“It went too fast.” Mama had been calm. Too calm. “He was visiting his classmate from medical school, who was like a brother to him, a cardiologist. They did tests on your Papa when he learned of his chest pains. Four heart blocks. He wouldn’t let him go home. Said it would be on his conscience if he had a cardiac arrest on the way out.”
It was surreal. Papa, a doctor, was now a patient. How did that happen? He didn’t drink nor smoke. His only vice was to eat good food.
Or so we thought.
When Mama finally spilled the beans, a week after the operation, she was on the verge of a breakdown. I watched Mama took care of a man she’d rather leave. Deep-seated anger, betrayal, and a sense of obligation tore her apart. Papa had gambled, and it wasn’t the kind that involved jokers and pokers. He probably would have been better off playing with Russian roulette than with Mama’s heart. For the wrath of a scorned wife would leave scars that festered to this day.
My heart went out to Mama for I knew how she must be feeling. Her emotions mirrored my own.
At the hospital, I had brought my boyfriend, an intern, and introduced him to Papa and Mama. I took my chances. I was three months from earning my Bachelor of Nursing degree. Surely, they wouldn’t disapprove of the relationship. I had obeyed until the end.
I had even bagged this doctor, a board topnotcher, nicknamed Dr. Crush for making nurses’ caps flutter. Wasn’t that what Papa wanted? His words still rang in my ears. “Take nursing so you can proceed to get a medical degree. If not, be like your Mama and marry a doctor. It’s a safe course. Even if war breaks, you’d have work.”
Indeed, I had followed after Mama’s footsteps. That night, I too, was betrayed.
Dr. Crush offered to buy grapes at a nearby fruit stand for Papa and Mama. He opened his wallet and flipped it back in haste. Too late. I had caught a glimpse of a pretty girl’s smiling face, and it was not me. So the rumors were true. He did collect wallet photos as well as nurses’ caps. Although my head was reeling with questions, and my heart numbed at his lame answers, I donned a smile as fake as the man that I introduced to Papa and Mama that night. At least my head held high, knowing that my white cap was intact.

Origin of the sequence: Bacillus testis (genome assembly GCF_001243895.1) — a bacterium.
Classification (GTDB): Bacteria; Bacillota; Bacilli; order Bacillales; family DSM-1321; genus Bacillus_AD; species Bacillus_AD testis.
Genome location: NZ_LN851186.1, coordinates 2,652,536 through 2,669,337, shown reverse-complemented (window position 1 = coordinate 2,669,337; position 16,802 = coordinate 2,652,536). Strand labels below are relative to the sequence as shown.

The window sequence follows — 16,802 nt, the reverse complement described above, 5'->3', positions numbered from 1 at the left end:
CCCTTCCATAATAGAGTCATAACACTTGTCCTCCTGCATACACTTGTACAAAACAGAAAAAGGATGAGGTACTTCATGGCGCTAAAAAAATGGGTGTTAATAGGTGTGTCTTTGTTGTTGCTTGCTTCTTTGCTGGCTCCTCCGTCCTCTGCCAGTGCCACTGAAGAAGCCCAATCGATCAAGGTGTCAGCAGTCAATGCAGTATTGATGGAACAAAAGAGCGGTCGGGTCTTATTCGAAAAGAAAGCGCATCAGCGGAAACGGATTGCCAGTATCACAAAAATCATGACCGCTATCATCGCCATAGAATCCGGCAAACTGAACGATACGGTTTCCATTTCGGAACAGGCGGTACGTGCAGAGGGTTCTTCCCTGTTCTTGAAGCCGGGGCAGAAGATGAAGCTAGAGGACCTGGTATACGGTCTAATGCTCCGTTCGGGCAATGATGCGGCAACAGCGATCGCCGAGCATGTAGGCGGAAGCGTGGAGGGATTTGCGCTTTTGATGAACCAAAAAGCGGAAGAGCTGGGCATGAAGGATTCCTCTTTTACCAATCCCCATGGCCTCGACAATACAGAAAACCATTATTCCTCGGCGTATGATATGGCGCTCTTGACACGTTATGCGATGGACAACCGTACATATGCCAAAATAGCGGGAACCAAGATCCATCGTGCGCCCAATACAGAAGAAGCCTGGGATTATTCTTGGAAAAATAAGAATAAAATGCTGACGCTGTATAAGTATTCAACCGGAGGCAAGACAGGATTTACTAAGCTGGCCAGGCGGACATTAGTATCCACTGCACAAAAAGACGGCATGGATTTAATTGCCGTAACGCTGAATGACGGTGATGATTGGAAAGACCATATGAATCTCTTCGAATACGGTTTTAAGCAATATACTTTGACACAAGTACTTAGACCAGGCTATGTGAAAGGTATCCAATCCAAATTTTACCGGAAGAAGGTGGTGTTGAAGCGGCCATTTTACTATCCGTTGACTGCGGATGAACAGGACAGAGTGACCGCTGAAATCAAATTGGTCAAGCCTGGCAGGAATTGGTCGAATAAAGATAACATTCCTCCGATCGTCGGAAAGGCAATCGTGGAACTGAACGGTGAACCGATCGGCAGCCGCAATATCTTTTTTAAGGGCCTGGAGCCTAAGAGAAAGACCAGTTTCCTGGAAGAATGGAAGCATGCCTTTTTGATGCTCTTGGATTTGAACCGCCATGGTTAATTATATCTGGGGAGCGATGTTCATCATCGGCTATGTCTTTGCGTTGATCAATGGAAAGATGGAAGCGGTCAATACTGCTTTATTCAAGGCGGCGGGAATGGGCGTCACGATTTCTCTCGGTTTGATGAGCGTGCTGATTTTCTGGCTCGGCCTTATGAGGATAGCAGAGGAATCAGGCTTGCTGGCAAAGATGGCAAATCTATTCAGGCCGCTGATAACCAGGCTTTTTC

My attention went back to the stage. Michelle Corral had gone onstage. Lay evangelist. Prophet. Healer. Her voice echoed in the vast space into the hollow chambers of my aching heart. She spoke words that broke through my despairing soul. Promises of healing, wholeness from broken relationships, peace amidst the turmoil, each word building faith, and hope in my doubting spirit.
The crowd hushed. Michelle spoke in a language strange and foreign to my ears. Was this the gift of tongues that the speaker had explained earlier? It sounded ancient. Then her powerful voice blasted from the speakers. “Somebody up there is being healed of thyroid disease.” Someone cried from where her fingers pointed. “Somebody down here is being touched by the Lord’s healing hand, curing his prostate cancer.” A man cried and raised his hands. “Somebody on that side….”
I strained my neck and looked at where the healings were coming from. Was this for real, or were they just claiming healing according to their faith?
Then Michelle said, “Somebody down here is being cured of paralysis.”
The man slumped in his wheelchair was being pulled up by a woman, who appeared to be his wife. He appeared unwilling, yet the wife kept on pulling him up.
Dear Lord, don’t let this man fall on the ground, I prayed.
“Yes, you. Stand up and walk,” Michelle shouted and pointed at the poor man.
An usher helped the wife, and the man stood, unsteadily at first. Then he took one step, then another. The woman cried and jumped up and down. Goosebumps ran down my arms as I gasped. The crowd erupted in a frenzy.
I cried and begged God to hear my prayers.
“You, young people up there. Come down!” Michelle was pointing to the top of the Coliseum. The spotlight flashed on us.
My classmates and I looked at each other. Ma’am Odie said, “Go! Go down. She’s calling you.”
“All you, young people. The Lord is calling you.”
My classmates shuffled towards the aisle, pushing me along. A man ushered us through the darkness, down the steps, amidst the crowd until we found ourselves on the ground floor, in front of the stage. We lined up like cadets about to be executed in a firing squad. The spotlight was on us again.
“Close your eyes,” Michelle said.
And so I did. The bright light shone through my closed lids, my heart beating fast.
“One of you will become…” she started to prophesy. A cry erupted on my right. Was that Julie, my classmate?
“One of you will go to…” Another cry resounded on the far right.
“One of you will become like Teresa…” A current struck the top of my head, like a tiny bolt of lightning, sending a warm and electrifying sensation down my spine and spreading to the rest of my body. I cried from the depths of my being. “Yes, Lord! Yes, Lord.” The tears flowed like streams, and I kept babbling until I couldn’t contain myself anymore. Everything I held inside gushed out from every pore of my senses. I bawled like a child, my yeses incessant.
When the usher led us out of the door, I knew I had entered a new door and closed an old one. I took a committed step. There was no turning back.
I was on a quest.
Who was Teresa? What was my call? What have I said 'yes' to?